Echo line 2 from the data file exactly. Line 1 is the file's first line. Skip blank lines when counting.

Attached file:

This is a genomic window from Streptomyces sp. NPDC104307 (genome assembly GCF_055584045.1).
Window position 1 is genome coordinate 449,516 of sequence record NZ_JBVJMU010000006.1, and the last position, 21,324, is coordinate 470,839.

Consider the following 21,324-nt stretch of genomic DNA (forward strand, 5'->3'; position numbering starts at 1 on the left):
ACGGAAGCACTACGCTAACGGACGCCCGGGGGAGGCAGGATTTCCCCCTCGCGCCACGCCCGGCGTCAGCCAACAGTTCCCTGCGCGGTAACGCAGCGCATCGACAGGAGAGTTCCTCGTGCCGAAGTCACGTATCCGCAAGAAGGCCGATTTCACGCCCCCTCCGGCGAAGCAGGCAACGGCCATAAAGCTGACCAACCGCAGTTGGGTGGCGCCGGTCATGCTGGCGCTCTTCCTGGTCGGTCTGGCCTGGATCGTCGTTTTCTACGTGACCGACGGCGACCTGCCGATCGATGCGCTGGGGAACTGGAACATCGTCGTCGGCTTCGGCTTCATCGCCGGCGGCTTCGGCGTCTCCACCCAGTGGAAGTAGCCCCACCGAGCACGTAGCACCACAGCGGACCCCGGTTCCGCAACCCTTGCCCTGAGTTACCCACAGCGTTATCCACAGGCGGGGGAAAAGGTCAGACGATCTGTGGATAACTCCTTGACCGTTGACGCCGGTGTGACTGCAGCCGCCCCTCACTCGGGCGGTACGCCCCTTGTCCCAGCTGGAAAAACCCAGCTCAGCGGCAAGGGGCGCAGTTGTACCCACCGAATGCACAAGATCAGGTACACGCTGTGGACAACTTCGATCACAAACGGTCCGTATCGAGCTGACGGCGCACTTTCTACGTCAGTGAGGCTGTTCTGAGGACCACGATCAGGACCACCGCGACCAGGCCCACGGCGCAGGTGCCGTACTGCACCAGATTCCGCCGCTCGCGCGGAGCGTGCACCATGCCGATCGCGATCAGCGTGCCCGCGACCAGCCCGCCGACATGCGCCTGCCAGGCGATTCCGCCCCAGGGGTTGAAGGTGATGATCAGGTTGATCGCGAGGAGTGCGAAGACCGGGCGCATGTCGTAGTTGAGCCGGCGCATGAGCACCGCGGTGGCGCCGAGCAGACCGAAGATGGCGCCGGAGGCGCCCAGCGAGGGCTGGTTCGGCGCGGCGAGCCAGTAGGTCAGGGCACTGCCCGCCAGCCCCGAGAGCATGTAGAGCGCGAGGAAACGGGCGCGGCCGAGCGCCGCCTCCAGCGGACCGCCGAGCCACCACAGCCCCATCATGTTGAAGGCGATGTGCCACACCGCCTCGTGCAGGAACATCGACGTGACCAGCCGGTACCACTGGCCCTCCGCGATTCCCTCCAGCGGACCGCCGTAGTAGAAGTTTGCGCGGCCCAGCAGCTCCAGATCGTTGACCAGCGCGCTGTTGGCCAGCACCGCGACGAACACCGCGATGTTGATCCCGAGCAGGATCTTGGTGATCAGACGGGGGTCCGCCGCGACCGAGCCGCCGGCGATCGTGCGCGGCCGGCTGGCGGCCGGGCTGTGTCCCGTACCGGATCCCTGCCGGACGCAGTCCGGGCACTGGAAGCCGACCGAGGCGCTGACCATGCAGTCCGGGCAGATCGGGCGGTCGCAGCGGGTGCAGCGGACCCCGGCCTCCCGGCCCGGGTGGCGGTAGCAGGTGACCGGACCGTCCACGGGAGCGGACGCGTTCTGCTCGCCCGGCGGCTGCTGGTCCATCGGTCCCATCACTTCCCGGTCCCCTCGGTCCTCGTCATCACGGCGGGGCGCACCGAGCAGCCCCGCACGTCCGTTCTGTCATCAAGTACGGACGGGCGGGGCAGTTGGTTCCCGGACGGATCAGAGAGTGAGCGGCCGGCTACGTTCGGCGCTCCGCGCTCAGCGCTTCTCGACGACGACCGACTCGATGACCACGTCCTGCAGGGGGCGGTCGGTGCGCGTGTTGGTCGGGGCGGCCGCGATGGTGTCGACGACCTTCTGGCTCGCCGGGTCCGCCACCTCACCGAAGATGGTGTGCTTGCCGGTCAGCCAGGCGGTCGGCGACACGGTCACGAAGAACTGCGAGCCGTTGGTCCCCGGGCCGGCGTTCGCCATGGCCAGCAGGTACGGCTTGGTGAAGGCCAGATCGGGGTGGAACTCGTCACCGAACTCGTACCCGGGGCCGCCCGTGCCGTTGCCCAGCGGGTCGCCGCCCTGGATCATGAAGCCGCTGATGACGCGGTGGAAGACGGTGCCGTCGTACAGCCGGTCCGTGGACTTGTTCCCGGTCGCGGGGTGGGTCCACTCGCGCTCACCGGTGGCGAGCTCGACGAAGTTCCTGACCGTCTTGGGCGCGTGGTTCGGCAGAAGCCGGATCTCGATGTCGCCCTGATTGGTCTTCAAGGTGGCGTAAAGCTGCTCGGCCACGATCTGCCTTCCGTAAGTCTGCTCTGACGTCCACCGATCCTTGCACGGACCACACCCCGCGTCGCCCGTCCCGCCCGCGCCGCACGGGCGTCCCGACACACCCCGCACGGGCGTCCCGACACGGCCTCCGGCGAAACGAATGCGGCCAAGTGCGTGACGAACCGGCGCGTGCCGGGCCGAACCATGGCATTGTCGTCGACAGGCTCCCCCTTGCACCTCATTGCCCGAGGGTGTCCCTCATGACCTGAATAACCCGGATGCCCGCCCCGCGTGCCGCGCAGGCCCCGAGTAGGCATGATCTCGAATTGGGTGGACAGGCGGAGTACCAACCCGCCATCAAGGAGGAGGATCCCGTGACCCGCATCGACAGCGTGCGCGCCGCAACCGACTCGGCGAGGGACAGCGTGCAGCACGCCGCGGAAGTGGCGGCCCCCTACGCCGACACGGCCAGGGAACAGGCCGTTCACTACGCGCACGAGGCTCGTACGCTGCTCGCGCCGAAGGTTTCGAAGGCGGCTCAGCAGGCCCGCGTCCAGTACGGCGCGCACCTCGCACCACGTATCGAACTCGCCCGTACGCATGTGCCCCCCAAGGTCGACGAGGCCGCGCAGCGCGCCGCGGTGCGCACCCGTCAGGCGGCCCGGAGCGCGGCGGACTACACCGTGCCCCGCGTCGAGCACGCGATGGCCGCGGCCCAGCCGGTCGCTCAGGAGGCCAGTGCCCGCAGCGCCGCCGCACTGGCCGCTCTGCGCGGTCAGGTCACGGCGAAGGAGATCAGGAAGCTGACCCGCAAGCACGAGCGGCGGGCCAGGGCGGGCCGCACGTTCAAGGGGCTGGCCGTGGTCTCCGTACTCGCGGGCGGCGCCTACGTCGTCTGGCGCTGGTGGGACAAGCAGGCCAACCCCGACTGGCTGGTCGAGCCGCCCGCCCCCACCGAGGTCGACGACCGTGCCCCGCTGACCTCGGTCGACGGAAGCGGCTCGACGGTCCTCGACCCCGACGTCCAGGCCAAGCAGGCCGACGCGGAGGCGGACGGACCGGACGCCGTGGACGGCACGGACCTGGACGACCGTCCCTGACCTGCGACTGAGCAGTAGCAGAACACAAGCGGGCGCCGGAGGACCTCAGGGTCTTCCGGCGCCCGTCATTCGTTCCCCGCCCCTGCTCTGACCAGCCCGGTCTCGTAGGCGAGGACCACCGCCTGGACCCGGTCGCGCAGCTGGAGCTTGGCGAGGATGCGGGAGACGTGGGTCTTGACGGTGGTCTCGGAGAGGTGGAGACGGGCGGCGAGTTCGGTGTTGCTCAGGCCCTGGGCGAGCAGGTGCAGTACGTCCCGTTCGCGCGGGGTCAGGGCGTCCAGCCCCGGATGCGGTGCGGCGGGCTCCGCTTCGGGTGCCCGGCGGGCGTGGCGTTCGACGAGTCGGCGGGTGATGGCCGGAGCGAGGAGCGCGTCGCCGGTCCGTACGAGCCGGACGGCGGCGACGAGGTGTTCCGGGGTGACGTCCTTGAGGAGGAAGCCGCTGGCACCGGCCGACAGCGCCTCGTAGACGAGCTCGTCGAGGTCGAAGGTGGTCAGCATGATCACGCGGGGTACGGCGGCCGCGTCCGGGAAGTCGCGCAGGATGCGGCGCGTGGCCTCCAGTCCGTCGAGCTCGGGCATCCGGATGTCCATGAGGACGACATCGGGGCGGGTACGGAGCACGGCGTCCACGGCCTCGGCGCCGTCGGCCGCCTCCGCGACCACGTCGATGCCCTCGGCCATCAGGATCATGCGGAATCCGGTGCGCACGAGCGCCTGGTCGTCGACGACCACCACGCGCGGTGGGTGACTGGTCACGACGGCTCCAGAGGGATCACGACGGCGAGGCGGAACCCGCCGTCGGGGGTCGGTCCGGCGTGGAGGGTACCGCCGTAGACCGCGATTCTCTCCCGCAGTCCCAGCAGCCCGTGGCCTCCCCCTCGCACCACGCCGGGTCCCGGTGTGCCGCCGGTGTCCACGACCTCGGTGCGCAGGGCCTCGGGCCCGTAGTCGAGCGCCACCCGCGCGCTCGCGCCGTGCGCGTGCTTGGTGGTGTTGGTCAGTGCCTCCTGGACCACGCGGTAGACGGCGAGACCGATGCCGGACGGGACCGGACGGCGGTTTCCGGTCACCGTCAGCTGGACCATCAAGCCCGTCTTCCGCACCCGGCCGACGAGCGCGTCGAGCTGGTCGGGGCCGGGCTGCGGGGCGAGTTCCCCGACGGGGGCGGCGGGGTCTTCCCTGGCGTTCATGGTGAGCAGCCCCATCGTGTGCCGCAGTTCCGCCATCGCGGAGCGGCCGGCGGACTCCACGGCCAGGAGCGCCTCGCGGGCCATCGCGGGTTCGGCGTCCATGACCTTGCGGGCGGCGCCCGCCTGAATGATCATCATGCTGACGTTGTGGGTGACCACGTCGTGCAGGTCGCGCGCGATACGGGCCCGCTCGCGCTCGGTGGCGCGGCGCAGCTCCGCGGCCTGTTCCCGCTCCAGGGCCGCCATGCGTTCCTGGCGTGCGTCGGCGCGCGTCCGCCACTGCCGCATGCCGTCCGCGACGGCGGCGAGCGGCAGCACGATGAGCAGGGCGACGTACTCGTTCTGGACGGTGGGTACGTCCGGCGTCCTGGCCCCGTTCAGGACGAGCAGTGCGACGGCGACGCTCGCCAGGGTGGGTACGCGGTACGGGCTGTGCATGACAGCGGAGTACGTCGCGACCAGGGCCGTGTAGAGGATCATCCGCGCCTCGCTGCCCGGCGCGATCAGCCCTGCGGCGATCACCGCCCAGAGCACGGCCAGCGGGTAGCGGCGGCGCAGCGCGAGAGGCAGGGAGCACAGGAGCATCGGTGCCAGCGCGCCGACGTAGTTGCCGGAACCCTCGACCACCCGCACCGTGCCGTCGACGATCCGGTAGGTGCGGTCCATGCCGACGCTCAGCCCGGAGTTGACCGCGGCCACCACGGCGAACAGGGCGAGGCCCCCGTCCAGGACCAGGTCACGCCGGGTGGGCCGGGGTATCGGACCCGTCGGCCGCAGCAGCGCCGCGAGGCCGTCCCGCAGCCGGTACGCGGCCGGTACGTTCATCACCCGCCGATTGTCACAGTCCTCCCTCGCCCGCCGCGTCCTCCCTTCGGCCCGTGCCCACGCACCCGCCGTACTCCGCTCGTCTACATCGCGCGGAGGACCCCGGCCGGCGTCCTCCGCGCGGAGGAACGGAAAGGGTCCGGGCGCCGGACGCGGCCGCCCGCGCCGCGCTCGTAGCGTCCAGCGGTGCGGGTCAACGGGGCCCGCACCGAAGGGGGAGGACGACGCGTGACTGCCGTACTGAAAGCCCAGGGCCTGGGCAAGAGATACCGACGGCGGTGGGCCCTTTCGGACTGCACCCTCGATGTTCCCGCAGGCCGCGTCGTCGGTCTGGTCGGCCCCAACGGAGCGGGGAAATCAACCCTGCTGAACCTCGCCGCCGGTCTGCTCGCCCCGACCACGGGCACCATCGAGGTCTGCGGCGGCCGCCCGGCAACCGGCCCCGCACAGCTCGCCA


Window position 1 is genome coordinate 449,516 of sequence record NZ_JBVJMU010000006.1, and the last position, 21,324, is coordinate 470,839.